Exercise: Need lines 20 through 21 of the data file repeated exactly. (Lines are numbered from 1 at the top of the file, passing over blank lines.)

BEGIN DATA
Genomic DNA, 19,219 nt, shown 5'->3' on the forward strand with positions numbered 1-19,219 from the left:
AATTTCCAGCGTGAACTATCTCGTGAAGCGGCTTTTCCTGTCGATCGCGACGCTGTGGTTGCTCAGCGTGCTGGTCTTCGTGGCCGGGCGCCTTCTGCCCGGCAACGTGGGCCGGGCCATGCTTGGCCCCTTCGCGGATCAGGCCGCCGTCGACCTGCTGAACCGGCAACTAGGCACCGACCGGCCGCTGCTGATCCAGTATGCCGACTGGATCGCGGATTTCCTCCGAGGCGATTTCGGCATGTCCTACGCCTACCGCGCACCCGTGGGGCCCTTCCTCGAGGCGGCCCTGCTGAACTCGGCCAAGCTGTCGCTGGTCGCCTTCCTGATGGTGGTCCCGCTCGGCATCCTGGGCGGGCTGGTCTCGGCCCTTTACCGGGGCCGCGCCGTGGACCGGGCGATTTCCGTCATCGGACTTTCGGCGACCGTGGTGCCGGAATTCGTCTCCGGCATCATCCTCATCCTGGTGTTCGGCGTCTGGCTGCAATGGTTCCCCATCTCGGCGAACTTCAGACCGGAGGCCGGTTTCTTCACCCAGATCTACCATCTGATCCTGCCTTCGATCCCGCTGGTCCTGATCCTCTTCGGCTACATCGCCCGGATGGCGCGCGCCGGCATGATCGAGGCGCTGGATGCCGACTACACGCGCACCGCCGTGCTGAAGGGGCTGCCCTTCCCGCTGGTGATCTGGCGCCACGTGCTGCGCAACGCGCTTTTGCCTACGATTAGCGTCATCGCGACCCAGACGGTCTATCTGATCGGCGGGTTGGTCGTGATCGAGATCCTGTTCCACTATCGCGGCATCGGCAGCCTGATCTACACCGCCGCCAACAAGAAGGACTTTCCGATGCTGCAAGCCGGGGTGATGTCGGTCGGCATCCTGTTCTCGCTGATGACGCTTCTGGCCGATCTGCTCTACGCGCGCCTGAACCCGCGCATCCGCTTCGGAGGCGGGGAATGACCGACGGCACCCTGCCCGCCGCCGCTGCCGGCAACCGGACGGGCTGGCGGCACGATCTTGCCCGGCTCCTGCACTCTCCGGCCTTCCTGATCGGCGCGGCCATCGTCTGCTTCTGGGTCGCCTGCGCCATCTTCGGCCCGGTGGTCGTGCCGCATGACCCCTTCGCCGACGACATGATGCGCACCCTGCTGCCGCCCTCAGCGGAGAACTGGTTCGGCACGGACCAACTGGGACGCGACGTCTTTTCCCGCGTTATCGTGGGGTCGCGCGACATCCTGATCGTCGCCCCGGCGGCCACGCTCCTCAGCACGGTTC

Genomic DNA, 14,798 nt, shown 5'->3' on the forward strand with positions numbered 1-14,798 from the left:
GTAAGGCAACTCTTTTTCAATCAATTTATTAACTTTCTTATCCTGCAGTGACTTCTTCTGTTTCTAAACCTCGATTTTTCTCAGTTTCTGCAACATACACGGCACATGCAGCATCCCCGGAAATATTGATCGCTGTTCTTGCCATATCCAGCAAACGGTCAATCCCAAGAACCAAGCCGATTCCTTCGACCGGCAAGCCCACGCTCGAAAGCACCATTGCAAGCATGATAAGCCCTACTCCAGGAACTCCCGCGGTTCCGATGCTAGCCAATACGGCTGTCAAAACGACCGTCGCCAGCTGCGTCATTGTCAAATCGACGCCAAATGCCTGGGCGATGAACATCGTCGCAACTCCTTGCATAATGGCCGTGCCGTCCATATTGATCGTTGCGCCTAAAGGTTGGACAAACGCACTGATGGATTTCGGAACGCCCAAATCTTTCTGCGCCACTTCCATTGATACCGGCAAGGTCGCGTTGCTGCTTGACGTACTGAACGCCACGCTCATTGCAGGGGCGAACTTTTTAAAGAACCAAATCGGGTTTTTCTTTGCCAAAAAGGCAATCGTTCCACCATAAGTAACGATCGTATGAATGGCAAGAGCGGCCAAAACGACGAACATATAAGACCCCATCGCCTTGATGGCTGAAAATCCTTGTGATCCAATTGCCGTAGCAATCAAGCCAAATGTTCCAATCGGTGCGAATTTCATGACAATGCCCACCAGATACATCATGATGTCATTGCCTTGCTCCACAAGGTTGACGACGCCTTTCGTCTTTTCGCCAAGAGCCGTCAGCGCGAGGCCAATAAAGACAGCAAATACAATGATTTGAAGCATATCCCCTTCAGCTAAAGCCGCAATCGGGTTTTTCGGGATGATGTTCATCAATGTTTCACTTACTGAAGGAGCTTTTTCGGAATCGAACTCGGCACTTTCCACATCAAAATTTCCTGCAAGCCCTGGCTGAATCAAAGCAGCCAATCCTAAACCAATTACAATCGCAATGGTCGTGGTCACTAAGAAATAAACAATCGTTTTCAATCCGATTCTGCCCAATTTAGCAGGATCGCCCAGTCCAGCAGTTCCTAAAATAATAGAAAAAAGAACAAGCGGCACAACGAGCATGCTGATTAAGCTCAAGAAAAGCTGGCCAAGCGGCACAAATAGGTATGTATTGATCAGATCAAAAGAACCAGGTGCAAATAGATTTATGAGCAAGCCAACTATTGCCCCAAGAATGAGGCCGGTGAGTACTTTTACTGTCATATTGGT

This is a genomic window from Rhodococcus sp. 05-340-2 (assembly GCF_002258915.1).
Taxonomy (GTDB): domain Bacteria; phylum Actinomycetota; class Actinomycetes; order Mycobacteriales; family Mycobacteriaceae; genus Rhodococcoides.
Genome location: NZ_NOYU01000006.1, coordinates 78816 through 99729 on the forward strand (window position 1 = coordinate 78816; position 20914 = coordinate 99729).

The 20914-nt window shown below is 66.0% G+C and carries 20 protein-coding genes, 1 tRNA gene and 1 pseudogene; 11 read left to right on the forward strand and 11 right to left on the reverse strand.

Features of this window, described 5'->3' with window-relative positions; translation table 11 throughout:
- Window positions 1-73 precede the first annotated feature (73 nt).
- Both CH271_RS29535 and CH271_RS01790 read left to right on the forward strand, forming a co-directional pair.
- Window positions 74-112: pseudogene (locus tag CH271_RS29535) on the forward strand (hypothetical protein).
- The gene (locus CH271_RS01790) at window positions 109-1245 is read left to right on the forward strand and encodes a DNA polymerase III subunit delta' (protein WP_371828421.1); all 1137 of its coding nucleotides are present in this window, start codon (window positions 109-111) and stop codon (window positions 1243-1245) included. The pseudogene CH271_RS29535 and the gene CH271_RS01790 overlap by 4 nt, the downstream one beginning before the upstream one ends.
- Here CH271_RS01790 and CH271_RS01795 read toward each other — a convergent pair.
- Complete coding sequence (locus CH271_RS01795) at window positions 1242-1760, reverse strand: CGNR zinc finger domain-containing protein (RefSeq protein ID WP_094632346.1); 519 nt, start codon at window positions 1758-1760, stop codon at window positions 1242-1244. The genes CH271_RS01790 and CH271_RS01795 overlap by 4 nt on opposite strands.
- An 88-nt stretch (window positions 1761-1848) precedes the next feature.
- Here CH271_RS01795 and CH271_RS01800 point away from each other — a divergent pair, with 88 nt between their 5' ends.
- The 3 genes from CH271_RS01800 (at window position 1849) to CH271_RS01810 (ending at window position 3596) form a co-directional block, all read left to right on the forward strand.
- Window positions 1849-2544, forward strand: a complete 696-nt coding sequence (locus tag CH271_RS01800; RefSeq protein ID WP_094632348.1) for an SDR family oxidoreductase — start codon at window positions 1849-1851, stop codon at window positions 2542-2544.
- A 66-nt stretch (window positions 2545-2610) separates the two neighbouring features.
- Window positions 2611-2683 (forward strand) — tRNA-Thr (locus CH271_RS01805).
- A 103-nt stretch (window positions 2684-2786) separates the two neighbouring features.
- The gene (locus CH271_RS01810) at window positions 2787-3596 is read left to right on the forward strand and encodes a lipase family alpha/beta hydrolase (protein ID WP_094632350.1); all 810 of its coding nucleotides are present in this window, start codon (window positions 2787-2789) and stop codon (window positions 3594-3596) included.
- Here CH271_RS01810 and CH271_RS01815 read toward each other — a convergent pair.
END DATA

- A 66-nt stretch (window positions 2545-2610) separates the two neighbouring features.
- Window positions 2611-2683 (forward strand) — tRNA-Thr (locus CH271_RS01805).